“What happened as a result of the murder of Mr. Floyd, it pricked the consciousness of Americans who really maybe had been lulled to sleep about the nature of systemic racism,” Lee said.

House Majority Leader Steny HoyerSteny Hamilton HoyerWhat's a party caucus chair worth? House fails to pass drug bill amid Jan. 6 tensions Cheney set to be face of anti-Trump GOP MORE (D-Md.) plans to bring his bill to the floor that would direct the Architect of the Capitol to replace the bust of Taney with one of Thurgood Marshall, the first African American to serve on the nation’s highest court.

Hoyer called the Dred Scott ruling a “terrible, terrible decision, inconsistent with what America stands for and what America said it stood for in its Declaration of Independence.”

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Senate Majority Leader Mitch McConnellAddison (Mitch) Mitchell McConnellBiden says Beau's assessment of first 100 days would be 'Be who you are' McConnell says he's 'great admirer' of Liz Cheney but mum on her removal McConnell: 'Good chance' of deal with Biden on infrastructure MORE (R-Ky.) has not yet taken a position on whether the Taney bust, which is on display in the old Supreme Court chamber on the Senate side of the Capitol, should be replaced.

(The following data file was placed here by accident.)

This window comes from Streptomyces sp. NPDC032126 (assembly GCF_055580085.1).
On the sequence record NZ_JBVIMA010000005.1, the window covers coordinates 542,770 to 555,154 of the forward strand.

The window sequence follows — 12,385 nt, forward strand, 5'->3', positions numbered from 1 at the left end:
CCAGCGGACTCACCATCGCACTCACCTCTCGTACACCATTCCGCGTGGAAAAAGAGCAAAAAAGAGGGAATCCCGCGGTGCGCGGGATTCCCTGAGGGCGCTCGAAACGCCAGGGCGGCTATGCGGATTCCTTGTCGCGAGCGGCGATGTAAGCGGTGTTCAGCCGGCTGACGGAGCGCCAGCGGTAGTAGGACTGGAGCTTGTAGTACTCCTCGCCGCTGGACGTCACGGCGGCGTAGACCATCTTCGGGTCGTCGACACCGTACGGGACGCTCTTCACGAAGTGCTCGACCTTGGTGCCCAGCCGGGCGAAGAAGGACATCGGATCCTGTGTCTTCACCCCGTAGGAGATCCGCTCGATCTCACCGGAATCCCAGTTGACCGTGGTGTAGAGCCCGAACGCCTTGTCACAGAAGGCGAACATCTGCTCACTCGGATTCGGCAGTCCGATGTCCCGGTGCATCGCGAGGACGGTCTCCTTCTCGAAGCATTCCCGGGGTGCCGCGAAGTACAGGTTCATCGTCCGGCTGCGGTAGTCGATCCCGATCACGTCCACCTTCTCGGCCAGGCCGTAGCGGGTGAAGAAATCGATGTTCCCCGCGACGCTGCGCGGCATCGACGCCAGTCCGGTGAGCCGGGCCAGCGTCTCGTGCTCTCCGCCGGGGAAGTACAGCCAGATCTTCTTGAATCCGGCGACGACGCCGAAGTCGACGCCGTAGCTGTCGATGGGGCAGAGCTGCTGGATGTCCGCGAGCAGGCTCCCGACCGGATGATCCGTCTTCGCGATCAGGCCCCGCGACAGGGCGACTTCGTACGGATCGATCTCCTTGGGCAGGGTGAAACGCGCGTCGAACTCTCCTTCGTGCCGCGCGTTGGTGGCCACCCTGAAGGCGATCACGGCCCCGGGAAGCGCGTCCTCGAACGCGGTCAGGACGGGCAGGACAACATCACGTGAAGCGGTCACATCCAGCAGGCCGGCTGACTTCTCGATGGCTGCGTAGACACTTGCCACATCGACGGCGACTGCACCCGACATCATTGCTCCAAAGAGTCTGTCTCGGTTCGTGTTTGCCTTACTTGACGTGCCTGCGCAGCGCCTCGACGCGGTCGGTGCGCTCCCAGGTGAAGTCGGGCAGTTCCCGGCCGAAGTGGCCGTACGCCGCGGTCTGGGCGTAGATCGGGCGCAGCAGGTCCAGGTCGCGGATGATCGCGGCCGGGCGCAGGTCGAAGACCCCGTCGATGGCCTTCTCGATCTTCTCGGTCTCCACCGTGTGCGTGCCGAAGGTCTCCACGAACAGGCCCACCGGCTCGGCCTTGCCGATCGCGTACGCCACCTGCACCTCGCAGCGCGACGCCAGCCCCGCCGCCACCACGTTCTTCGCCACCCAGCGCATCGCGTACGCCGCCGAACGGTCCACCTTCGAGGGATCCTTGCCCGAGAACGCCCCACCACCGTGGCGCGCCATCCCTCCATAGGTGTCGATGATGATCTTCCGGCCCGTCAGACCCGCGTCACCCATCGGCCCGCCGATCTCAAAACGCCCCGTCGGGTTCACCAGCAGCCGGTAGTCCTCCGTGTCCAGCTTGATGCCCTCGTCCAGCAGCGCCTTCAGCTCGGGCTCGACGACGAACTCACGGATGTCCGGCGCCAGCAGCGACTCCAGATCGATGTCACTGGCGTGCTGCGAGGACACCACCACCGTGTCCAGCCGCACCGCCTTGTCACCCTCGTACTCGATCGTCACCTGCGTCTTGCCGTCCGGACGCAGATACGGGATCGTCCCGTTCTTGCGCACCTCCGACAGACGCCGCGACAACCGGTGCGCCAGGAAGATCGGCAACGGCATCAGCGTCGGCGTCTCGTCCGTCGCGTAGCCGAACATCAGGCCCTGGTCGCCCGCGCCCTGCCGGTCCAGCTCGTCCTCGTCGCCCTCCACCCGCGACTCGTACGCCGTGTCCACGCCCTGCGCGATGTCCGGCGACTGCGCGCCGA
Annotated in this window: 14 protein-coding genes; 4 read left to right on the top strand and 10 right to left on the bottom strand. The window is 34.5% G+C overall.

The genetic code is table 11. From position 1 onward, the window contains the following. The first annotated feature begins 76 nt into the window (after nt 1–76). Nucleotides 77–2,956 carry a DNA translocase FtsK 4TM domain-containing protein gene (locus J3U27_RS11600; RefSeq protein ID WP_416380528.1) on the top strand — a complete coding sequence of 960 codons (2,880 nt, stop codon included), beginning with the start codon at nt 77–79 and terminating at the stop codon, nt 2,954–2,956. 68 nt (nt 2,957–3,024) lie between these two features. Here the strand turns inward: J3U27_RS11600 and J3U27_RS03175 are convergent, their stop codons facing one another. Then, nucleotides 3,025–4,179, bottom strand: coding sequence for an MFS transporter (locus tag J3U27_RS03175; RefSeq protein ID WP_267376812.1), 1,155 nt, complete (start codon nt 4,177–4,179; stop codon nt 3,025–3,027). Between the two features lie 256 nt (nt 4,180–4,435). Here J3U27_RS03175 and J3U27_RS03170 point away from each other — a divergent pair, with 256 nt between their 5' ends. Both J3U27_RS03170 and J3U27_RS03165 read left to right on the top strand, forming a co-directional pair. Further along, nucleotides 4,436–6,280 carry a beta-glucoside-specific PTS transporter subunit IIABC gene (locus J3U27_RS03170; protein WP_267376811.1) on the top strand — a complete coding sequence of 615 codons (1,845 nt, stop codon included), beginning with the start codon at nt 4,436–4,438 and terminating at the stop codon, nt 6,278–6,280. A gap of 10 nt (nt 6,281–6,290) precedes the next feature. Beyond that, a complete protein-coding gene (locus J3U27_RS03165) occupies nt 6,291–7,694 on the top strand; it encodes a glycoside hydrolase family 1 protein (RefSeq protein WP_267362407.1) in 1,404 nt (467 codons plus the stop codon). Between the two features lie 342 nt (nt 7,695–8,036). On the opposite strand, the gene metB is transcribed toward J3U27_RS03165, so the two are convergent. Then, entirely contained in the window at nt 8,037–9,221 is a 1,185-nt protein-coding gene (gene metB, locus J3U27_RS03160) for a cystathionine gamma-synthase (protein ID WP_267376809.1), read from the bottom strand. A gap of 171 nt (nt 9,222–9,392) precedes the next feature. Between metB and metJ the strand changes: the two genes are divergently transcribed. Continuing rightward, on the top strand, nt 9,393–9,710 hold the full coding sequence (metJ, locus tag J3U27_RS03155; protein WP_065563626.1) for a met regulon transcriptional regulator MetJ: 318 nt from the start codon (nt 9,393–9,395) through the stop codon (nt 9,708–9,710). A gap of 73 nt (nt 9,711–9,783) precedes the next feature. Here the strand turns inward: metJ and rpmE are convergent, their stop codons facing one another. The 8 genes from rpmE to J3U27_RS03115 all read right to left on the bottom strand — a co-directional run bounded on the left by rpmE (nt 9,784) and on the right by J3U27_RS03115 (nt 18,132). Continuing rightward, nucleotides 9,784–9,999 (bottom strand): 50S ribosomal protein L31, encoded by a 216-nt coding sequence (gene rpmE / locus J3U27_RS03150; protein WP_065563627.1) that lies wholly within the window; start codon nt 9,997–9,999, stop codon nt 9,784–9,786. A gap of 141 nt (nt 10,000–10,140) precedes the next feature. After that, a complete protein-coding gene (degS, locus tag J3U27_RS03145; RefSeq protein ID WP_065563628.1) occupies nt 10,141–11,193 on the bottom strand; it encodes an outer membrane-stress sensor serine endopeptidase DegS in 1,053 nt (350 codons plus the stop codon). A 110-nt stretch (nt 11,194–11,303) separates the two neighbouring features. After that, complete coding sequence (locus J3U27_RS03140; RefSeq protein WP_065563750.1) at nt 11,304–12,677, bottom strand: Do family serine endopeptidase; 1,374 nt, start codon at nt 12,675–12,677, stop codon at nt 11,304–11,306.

But McConnell has expressed opposition to Democrats’ calls to remove the 11 Confederate statues on display in the Capitol complex, which he dismissed as an attempt to “airbrush the Capitol.” Those statues are part of the National Statuary Hall collection, to which each of the 50 states makes two contributions. 

The statues in the National Statuary Hall collection can only be removed if individual state legislatures and governors decide to replace them. McConnell and other GOP lawmakers have argued that states, rather than members of Congress, should maintain the authority to decide which statues to keep on display.

Arkansas and Florida are in the years-long process of replacing their Confederate statues in the Capitol complex with civil rights activists, while Virginia’s governor has called for removing the state’s statue of Confederate army commander Robert E. Lee.